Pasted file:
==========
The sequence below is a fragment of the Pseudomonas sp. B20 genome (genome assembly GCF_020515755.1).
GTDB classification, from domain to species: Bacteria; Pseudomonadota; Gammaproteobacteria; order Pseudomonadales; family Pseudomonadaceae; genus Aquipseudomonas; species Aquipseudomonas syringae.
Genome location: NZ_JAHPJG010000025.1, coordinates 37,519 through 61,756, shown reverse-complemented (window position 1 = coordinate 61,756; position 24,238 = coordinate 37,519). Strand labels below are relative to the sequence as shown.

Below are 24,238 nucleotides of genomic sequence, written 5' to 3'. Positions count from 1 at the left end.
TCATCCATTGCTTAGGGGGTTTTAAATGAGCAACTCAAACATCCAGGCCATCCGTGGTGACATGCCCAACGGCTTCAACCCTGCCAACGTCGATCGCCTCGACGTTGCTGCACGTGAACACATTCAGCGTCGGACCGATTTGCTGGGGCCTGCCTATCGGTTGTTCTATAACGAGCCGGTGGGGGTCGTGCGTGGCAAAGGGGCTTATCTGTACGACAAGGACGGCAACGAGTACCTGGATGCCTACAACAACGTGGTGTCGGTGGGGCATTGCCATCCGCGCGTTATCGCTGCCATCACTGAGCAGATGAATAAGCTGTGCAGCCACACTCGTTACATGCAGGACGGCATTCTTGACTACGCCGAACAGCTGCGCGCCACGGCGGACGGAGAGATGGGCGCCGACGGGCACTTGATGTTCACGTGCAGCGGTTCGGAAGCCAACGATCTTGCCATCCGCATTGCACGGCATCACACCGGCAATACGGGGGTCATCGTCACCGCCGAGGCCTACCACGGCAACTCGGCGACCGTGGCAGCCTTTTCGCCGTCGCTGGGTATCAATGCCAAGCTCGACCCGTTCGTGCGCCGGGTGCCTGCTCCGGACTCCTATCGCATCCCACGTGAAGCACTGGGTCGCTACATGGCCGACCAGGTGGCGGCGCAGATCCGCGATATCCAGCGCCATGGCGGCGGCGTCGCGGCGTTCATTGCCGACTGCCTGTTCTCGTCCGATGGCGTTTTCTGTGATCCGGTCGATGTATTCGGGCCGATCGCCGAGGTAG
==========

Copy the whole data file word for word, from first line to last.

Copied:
The sequence below is a fragment of the Pseudomonas sp. B20 genome (genome assembly GCF_020515755.1).
GTDB classification, from domain to species: Bacteria; Pseudomonadota; Gammaproteobacteria; order Pseudomonadales; family Pseudomonadaceae; genus Aquipseudomonas; species Aquipseudomonas syringae.
Genome location: NZ_JAHPJG010000025.1, coordinates 37,519 through 61,756, shown reverse-complemented (window position 1 = coordinate 61,756; position 24,238 = coordinate 37,519). Strand labels below are relative to the sequence as shown.

Below are 24,238 nucleotides of genomic sequence, written 5' to 3'. Positions count from 1 at the left end.
TCATCCATTGCTTAGGGGGTTTTAAATGAGCAACTCAAACATCCAGGCCATCCGTGGTGACATGCCCAACGGCTTCAACCCTGCCAACGTCGATCGCCTCGACGTTGCTGCACGTGAACACATTCAGCGTCGGACCGATTTGCTGGGGCCTGCCTATCGGTTGTTCTATAACGAGCCGGTGGGGGTCGTGCGTGGCAAAGGGGCTTATCTGTACGACAAGGACGGCAACGAGTACCTGGATGCCTACAACAACGTGGTGTCGGTGGGGCATTGCCATCCGCGCGTTATCGCTGCCATCACTGAGCAGATGAATAAGCTGTGCAGCCACACTCGTTACATGCAGGACGGCATTCTTGACTACGCCGAACAGCTGCGCGCCACGGCGGACGGAGAGATGGGCGCCGACGGGCACTTGATGTTCACGTGCAGCGGTTCGGAAGCCAACGATCTTGCCATCCGCATTGCACGGCATCACACCGGCAATACGGGGGTCATCGTCACCGCCGAGGCCTACCACGGCAACTCGGCGACCGTGGCAGCCTTTTCGCCGTCGCTGGGTATCAATGCCAAGCTCGACCCGTTCGTGCGCCGGGTGCCTGCTCCGGACTCCTATCGCATCCCACGTGAAGCACTGGGTCGCTACATGGCCGACCAGGTGGCGGCGCAGATCCGCGATATCCAGCGCCATGGCGGCGGCGTCGCGGCGTTCATTGCCGACTGCCTGTTCTCGTCCGATGGCGTTTTCTGTGATCCGGTCGATGTATTCGGGCCGATCGCCGAGGTAG